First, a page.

High Levels of “Good” Cholesterol May Be a Bad Thing

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By: Patrick Totty

That ancient Greek advice, “moderation in all things,” may apply not only to human conduct, but also to the natural world.

A Dutch research study suggests that high levels of “good” HDL cholesterol are not so good – in fact, they may actually increase the risk of a cardiovascular event.

That conclusion comes from the Academic Medical Center in the Netherlands. Scientists there analyzed data from a study involving almost 8,900 patients to assess the benefits of high-dose statin therapy for preventing the recurrence of coronary events.

What the researchers found was that very high levels of HDL cholesterol were tied to increased risk of a major cardiovascular event. After adjusting for other factors, they found each 12-point increase in HDL cholesterol raised that risk by 21 percent.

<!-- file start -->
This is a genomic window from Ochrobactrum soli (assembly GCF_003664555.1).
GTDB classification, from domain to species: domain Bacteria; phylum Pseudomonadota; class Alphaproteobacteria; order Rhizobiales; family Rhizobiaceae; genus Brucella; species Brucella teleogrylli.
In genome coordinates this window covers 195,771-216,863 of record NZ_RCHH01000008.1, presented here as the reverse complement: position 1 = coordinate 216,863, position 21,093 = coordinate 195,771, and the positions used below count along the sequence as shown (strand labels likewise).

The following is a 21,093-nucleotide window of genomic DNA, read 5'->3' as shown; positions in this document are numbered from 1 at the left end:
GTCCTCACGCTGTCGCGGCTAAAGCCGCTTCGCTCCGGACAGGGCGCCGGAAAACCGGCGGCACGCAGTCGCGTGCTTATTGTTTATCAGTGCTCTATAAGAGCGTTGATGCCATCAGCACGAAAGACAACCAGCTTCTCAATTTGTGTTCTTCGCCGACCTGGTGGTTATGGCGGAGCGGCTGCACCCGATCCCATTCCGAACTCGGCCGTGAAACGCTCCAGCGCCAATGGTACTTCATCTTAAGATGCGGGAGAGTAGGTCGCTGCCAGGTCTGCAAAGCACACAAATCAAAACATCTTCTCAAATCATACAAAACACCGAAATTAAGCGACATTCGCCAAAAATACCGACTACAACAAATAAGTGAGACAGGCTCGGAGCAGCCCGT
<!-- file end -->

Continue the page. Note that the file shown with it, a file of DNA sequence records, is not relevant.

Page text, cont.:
On the other hand, the study found that apolipoprotein A-I, the major protein component of HDL, continues to be linked to a reduced risk of coronary disease, even at high levels.

In an editorial commenting on the findings, Dr. Jacques Genest of McGill University in Montreal writes, “First, naturally occurring high levels of HDL cholesterol may not protect against heart disease, and second, and herein lies the most important and provocative finding, HDL cholesterol as a therapeutic goal may be fraught with potential dangers.”

Source: Journal of the American College of Cardiology, February, 2008

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